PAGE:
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Russo grew up in a house full of working-class Democrats in Monterey, California, and nearly gave his father a heart attack when he became a Republican. His first paid gig in politics was working for Ronald Reagan’s 1966 California gubernatorial campaign, and he has worked in conservative politics ever since. Russo often watches the raucous tea party events from his perch in the bus. Besides Johns and Williams each event features several musical acts and featured speakers. The crowd is its own sideshow. Tea partyers are a creative lot, and many in the crowd express themselves by way of their clothing and signs. See some of the getups and signs “Obamacare Condense Cream of Crap soup” reads a sign in Sparks, Nevada. In Dallas, Texas, a darker mood prevails. A homemade sign with “Obama Lies” features a bold, black swastika. As the tour moves on, Nazi imagery becomes more prominent — and sometimes confused. One sign at the Alamo in San Antonio, Texas, has Obama’s portrait sandwiched between pictures of Adolf Hitler and communist philosopher Karl Marx. In Canton,Ohio, Obama and Hitler adorn a sign reading “Hitler made great speeches, too.” In Elko, Nevada, over a Basque supper of oxtail, lamb and sweetbreads, Russo assesses the tea party movement. “There are some people who are mad at everyone,” he says, “but there are others who say, ‘How do we move beyond this and turn it into action'” Rare is the conversation with Russo in which he doesn’t bring up the name of his idol and one-time boss, Ronald Reagan. But if there is a Reagan out there to take the reins of the tea party movement, Russo doesn’t know who that person is. “It’s opened for a leader. I don’t see anyone out there that can grab it,” he says. “I’ll be surprised if someone emerges. I don’t see who that is.” Many in the crowd hope former Alaska Gov. Sarah Palin will emerge as the leader of the movement, “but she has so many negatives,” Russo says. If the tea party movement has an architect, it is Joe Wierzbicki. Unassuming in wrinkled khakis and a polo shirt, he is in near perpetual motion. Hands gesturing wildly through the air, he describes his plan. “There are going to be stops along the way. The first stop is going to be the health care reform act,” he says. If the tea partyers can play a part in stopping the president’s health care efforts they will be poised for a much bigger challenge: taking control of Congress from the Democrats, he says. “Those politicians that aren’t responsive to this message are going to face a lot of trouble in their re-election bids in 2010,” he says. That the tea party movement has no leader at this point is just fine with Wierzbicki. He says right now the movement is centered on a few key issues: taxes, expansion and distrust of Obama. “If there was a leader there might be a divisive factor,” he says. In Wierzbicki’s plan, the movement doesn’t need a leader until after the 2010 election. “From then to 2012 is probably the period of time when you’ll find a big national leader that will emerge that the majority of the people in this movement will feel comfortable following,” he says. No one on the tea party express seems concerned with the vocal fringe of the crowds that come with offensive signs — besides Nazi imagery, a poster of Obama as an African witch doctor has become popular — or the numerous conspiracy theories that float around most tea parties. In Battle Creek, Michigan, a woman in her 60s says, “I really don’t want to be a guinea pig for the experiment they have with the population control.” In Canton, Ohio, a woman argues with an Obama supporter: “He’s going after our kids to try to indoctrinate them into a national defense army.” The Tea Party Express tour has been free of violence, but occasional outbursts of vitriolic hatred toward the president combined with some menacing outward appearances often overshadow the more moderate tea partyers. iReport.com: Weigh in on health care In Louisville, Kentucky, two young men in camouflage fatigues roamed the crowd trying to recruit new members for their militia called the Ohio Valley Freedom Fighters. They bear signs reading “AK-47s: today’s pitchfork” and “Quit worrying. Start your militia training today.” In Jackson, Michigan, a young man didn’t need a sign. He was carrying the real thing: A loaded AK-47 assault rifle and two loaded handguns. “I don’t want a revolution. I don’t want a civil war,” he said. “But it is a possibility. It’s there as an option, as a last resort.” From the stage, Deborah Johns and Mark Williams never interact with most of these characters. Russo shrugs it off, saying that the early stages of every political movement have people like this.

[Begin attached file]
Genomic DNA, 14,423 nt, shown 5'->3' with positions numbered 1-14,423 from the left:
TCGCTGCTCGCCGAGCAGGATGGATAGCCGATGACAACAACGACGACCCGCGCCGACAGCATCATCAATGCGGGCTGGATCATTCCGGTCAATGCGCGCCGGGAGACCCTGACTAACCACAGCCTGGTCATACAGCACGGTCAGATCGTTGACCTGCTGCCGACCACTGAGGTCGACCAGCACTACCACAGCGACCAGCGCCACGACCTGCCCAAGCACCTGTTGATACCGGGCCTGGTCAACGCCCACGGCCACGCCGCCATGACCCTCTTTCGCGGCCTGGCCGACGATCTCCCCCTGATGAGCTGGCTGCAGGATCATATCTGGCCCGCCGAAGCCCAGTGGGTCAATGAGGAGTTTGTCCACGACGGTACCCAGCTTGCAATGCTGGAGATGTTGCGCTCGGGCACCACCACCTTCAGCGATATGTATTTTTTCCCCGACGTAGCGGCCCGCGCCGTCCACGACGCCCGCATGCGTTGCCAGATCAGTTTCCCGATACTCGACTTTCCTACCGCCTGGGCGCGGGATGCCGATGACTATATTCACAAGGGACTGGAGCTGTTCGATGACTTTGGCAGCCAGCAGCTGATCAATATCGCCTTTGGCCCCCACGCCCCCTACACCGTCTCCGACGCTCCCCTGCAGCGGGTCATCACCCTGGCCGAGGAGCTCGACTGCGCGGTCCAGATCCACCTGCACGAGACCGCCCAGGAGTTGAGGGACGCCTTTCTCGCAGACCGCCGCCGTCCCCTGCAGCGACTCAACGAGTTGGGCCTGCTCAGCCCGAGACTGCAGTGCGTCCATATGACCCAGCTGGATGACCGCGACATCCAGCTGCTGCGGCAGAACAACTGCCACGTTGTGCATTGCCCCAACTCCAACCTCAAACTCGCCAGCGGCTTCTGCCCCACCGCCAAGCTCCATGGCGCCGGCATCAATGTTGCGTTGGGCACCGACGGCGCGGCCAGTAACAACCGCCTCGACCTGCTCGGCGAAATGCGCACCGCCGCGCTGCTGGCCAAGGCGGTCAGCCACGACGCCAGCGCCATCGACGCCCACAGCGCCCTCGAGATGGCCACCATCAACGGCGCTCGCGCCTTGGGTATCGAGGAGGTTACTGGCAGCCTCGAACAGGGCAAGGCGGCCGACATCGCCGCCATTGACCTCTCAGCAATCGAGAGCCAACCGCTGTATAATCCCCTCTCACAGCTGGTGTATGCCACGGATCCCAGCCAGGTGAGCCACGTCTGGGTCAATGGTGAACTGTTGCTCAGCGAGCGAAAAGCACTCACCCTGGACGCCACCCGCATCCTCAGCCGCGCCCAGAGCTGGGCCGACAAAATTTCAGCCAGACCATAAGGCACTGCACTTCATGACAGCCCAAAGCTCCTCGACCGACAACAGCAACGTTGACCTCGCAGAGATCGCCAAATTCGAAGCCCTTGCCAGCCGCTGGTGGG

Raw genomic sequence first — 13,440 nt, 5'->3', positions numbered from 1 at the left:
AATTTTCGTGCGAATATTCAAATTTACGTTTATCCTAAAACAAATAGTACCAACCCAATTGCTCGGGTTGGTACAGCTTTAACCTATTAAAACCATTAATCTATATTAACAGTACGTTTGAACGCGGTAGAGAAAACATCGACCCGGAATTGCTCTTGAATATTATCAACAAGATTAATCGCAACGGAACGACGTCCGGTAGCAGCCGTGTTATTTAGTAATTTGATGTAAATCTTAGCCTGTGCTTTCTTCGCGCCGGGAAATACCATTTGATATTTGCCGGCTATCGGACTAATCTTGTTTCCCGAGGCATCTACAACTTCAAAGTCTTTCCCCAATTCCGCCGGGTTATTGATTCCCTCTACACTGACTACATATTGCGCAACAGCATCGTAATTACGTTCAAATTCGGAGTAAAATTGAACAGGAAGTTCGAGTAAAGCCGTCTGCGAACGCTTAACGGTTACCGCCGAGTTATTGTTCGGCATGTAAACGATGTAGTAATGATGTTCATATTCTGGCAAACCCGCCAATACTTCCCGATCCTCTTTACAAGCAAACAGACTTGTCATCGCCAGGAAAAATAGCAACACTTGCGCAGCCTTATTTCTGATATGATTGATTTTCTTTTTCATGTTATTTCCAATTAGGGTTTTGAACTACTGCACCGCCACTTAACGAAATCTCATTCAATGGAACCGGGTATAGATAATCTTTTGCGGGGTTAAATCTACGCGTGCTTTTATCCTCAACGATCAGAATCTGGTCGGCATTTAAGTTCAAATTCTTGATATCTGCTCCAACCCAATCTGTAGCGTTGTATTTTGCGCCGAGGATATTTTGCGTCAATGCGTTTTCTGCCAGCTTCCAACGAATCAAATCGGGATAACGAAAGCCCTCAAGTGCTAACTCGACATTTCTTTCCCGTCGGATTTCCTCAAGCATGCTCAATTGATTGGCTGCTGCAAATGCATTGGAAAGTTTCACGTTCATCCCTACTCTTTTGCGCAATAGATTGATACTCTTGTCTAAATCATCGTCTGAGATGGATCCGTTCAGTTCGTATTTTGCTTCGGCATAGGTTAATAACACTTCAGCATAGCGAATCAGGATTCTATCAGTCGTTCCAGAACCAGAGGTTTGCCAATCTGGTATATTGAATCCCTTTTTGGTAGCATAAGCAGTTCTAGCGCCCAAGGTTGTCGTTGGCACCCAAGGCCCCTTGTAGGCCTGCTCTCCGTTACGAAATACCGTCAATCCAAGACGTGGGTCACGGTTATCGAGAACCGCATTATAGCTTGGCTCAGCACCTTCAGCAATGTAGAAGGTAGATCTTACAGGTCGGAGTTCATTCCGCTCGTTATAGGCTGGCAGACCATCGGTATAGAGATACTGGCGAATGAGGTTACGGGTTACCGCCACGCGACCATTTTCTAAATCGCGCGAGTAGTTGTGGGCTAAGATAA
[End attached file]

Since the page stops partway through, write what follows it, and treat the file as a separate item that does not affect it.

To Wierzbicki these troubling elements are just part of the price of a grassroots movement. He is convinced they will not derail the movement. “The message will be moderated by the time it gets to 2010,” he says.